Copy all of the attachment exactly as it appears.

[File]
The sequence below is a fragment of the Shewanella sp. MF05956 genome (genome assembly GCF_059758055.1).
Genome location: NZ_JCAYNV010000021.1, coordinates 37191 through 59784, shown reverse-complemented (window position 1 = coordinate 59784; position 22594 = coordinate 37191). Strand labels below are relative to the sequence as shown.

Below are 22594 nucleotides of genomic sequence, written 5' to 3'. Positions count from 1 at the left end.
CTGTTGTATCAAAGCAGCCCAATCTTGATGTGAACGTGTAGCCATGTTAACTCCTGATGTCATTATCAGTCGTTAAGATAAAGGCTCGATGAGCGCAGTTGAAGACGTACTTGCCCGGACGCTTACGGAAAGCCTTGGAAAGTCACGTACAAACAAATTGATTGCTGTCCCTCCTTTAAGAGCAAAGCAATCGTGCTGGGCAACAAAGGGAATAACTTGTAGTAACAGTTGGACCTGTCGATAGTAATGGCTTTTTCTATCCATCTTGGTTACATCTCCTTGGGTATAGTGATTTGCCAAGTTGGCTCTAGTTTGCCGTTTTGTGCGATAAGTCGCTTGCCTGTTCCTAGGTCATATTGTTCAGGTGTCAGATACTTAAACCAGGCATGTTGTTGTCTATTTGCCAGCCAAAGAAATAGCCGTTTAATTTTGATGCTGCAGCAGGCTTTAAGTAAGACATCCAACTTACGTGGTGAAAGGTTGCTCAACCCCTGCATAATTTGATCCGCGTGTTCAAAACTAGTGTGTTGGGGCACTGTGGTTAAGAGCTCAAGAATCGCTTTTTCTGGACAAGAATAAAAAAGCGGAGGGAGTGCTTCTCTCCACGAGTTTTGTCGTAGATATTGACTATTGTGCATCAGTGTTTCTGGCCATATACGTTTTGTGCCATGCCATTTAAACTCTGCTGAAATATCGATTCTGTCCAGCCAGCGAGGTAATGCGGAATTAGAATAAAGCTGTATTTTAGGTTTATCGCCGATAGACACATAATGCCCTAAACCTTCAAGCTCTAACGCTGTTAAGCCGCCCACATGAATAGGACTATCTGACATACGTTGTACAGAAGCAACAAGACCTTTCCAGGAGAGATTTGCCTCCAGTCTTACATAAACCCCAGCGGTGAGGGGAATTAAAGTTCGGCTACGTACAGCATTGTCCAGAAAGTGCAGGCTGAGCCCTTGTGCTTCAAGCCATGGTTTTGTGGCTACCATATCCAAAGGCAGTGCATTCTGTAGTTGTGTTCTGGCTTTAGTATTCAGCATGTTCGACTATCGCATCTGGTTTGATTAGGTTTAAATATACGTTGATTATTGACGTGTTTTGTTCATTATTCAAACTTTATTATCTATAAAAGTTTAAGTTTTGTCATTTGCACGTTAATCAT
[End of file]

The sequence below is a fragment of the Shewanella sp. MF05956 genome (genome assembly GCF_059758055.1).
Genome location: NZ_JCAYNV010000021.1, coordinates 37191 through 59784, shown reverse-complemented (window position 1 = coordinate 59784; position 22594 = coordinate 37191). Strand labels below are relative to the sequence as shown.

Below are 22594 nucleotides of genomic sequence, written 5' to 3'. Positions count from 1 at the left end.
CTGTTGTATCAAAGCAGCCCAATCTTGATGTGAACGTGTAGCCATGTTAACTCCTGATGTCATTATCAGTCGTTAAGATAAAGGCTCGATGAGCGCAGTTGAAGACGTACTTGCCCGGACGCTTACGGAAAGCCTTGGAAAGTCACGTACAAACAAATTGATTGCTGTCCCTCCTTTAAGAGCAAAGCAATCGTGCTGGGCAACAAAGGGAATAACTTGTAGTAACAGTTGGACCTGTCGATAGTAATGGCTTTTTCTATCCATCTTGGTTACATCTCCTTGGGTATAGTGATTTGCCAAGTTGGCTCTAGTTTGCCGTTTTGTGCGATAAGTCGCTTGCCTGTTCCTAGGTCATATTGTTCAGGTGTCAGATACTTAAACCAGGCATGTTGTTGTCTATTTGCCAGCCAAAGAAATAGCCGTTTAATTTTGATGCTGCAGCAGGCTTTAAGTAAGACATCCAACTTACGTGGTGAAAGGTTGCTCAACCCCTGCATAATTTGATCCGCGTGTTCAAAACTAGTGTGTTGGGGCACTGTGGTTAAGAGCTCAAGAATCGCTTTTTCTGGACAAGAATAAAAAAGCGGAGGGAGTGCTTCTCTCCACGAGTTTTGTCGTAGATATTGACTATTGTGCATCAGTGTTTCTGGCCATATACGTTTTGTGCCATGCCATTTAAACTCTGCTGAAATATCGATTCTGTCCAGCCAGCGAGGTAATGCGGAATTAGAATAAAGCTGTATTTTAGGTTTATCGCCGATAGACACATAATGCCCTAAACCTTCAAGCTCTAACGCTGTTAAGCCGCCCACATGAATAGGACTATCTGACATACGTTGTACAGAAGCAACAAGACCTTTCCAGGAGAGATTTGCCTCCAGTCTTACATAAACCCCAGCGGTGAGGGGAATTAAAGTTCGGCTACGTACAGCATTGTCCAGAAAGTGCAGGCTGAGCCCTTGTGCTTCAAGCCATGGTTTTGTGGCTACCATATCCAAAGGCAGTGCATTCTGTAGTTGTGTTCTGGCTTTAGTATTCAGCATGTTCGACTATCGCATCTGGTTTGATTAGGTTTAAATATACGTTGATTATTGACGTGTTTTGTTCATTATTCAAACTTTATTATCTATAAAAGTTTAAGTTTTGTCATTTGCACGTTAATCAT